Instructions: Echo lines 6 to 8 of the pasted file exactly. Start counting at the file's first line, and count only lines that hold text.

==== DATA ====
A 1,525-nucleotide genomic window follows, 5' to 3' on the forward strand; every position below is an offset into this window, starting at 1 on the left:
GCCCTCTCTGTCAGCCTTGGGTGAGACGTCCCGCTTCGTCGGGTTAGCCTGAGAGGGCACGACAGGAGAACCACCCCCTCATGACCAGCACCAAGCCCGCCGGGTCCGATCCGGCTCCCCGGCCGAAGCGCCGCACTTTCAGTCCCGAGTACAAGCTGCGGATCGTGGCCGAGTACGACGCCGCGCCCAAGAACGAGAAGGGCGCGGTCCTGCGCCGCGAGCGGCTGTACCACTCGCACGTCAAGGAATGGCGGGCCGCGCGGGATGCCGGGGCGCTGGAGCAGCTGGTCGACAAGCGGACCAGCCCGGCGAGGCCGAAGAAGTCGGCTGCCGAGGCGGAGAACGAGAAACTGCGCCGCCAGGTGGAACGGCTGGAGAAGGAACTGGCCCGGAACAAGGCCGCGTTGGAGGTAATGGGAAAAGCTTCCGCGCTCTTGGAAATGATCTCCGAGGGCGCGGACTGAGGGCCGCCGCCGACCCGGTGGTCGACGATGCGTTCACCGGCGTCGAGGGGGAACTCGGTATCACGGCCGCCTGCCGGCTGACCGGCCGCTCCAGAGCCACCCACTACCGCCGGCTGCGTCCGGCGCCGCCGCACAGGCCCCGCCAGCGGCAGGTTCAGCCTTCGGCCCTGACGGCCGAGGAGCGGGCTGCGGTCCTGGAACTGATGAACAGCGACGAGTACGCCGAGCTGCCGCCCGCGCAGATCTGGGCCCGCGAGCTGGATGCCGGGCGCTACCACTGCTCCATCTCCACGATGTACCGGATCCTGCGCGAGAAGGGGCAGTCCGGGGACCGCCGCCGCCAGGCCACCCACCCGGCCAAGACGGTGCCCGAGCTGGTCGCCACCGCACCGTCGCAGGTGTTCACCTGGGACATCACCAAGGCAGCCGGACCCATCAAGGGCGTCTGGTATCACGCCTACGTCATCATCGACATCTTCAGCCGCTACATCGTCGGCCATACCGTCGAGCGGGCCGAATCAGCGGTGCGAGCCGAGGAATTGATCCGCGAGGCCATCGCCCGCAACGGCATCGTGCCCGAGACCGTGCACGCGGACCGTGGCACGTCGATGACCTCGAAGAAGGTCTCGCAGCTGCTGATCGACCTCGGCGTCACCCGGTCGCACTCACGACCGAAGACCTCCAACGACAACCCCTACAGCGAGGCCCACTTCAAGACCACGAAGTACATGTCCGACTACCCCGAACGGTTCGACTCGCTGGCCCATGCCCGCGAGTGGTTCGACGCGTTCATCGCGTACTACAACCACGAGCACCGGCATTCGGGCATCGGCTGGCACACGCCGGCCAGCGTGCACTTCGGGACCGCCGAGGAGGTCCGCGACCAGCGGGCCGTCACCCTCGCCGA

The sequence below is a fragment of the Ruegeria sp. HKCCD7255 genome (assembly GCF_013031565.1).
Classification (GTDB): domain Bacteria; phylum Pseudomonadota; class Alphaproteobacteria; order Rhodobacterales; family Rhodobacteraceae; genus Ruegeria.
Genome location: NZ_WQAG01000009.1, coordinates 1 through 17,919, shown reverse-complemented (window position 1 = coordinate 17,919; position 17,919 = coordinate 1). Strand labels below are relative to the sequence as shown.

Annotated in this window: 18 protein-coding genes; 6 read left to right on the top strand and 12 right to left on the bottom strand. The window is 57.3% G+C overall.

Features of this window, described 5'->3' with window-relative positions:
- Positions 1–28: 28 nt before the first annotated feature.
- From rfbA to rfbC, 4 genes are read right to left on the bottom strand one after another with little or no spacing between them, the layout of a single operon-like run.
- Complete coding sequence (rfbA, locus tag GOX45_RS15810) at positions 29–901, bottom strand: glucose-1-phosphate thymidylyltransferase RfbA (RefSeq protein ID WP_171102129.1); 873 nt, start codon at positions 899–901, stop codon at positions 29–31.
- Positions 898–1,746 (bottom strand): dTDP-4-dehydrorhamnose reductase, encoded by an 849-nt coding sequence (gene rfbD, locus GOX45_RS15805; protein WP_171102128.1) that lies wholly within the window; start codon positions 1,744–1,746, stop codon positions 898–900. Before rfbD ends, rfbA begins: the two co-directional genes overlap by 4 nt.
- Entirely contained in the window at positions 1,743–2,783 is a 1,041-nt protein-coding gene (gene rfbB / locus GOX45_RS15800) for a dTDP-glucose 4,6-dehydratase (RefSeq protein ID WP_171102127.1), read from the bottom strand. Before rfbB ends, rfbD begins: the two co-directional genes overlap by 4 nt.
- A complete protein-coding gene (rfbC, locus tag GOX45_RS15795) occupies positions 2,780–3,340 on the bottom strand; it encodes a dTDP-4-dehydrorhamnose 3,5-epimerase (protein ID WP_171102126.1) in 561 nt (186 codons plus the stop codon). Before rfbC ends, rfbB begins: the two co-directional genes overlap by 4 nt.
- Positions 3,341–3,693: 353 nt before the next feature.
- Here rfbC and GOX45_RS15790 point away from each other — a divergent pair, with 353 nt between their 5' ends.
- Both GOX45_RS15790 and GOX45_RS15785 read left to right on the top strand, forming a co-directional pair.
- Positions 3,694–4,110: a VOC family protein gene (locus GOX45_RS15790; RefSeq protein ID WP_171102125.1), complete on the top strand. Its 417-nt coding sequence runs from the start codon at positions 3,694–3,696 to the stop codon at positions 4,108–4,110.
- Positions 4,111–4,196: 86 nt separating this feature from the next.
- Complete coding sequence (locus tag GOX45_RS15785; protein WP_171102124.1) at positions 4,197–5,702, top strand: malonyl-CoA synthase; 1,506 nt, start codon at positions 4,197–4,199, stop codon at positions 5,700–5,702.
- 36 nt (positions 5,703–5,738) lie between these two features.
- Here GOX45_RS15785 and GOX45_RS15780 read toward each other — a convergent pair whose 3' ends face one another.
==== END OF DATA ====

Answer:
Annotated in this window: 18 protein-coding genes; 6 read left to right on the top strand and 12 right to left on the bottom strand. The window is 57.3% G+C overall.

Features of this window, described 5'->3' with window-relative positions:
- Positions 1–28: 28 nt before the first annotated feature.